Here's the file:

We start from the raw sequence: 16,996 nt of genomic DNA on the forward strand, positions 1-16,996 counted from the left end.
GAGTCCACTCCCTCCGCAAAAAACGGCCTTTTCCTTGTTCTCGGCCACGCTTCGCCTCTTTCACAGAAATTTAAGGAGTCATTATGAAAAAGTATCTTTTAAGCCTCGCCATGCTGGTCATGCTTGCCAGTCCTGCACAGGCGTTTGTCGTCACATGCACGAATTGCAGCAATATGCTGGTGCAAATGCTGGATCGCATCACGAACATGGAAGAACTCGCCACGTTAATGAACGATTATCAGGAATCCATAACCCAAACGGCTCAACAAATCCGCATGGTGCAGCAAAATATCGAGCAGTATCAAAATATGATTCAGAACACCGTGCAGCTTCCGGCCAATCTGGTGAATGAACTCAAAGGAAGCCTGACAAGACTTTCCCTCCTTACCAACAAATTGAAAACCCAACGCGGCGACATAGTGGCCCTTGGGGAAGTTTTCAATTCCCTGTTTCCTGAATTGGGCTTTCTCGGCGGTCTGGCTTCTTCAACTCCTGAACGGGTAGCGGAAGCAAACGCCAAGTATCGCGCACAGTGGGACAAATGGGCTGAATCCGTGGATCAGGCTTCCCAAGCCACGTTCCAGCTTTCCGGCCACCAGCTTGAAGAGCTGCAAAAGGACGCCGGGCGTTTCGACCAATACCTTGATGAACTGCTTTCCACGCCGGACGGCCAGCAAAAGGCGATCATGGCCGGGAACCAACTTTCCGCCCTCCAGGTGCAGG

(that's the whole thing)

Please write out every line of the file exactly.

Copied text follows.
We start from the raw sequence: 16,996 nt of genomic DNA on the forward strand, positions 1-16,996 counted from the left end.
GAGTCCACTCCCTCCGCAAAAAACGGCCTTTTCCTTGTTCTCGGCCACGCTTCGCCTCTTTCACAGAAATTTAAGGAGTCATTATGAAAAAGTATCTTTTAAGCCTCGCCATGCTGGTCATGCTTGCCAGTCCTGCACAGGCGTTTGTCGTCACATGCACGAATTGCAGCAATATGCTGGTGCAAATGCTGGATCGCATCACGAACATGGAAGAACTCGCCACGTTAATGAACGATTATCAGGAATCCATAACCCAAACGGCTCAACAAATCCGCATGGTGCAGCAAAATATCGAGCAGTATCAAAATATGATTCAGAACACCGTGCAGCTTCCGGCCAATCTGGTGAATGAACTCAAAGGAAGCCTGACAAGACTTTCCCTCCTTACCAACAAATTGAAAACCCAACGCGGCGACATAGTGGCCCTTGGGGAAGTTTTCAATTCCCTGTTTCCTGAATTGGGCTTTCTCGGCGGTCTGGCTTCTTCAACTCCTGAACGGGTAGCGGAAGCAAACGCCAAGTATCGCGCACAGTGGGACAAATGGGCTGAATCCGTGGATCAGGCTTCCCAAGCCACGTTCCAGCTTTCCGGCCACCAGCTTGAAGAGCTGCAAAAGGACGCCGGGCGTTTCGACCAATACCTTGATGAACTGCTTTCCACGCCGGACGGCCAGCAAAAGGCGATCATGGCCGGGAACCAACTTTCCGCCCTCCAGGTGCAGG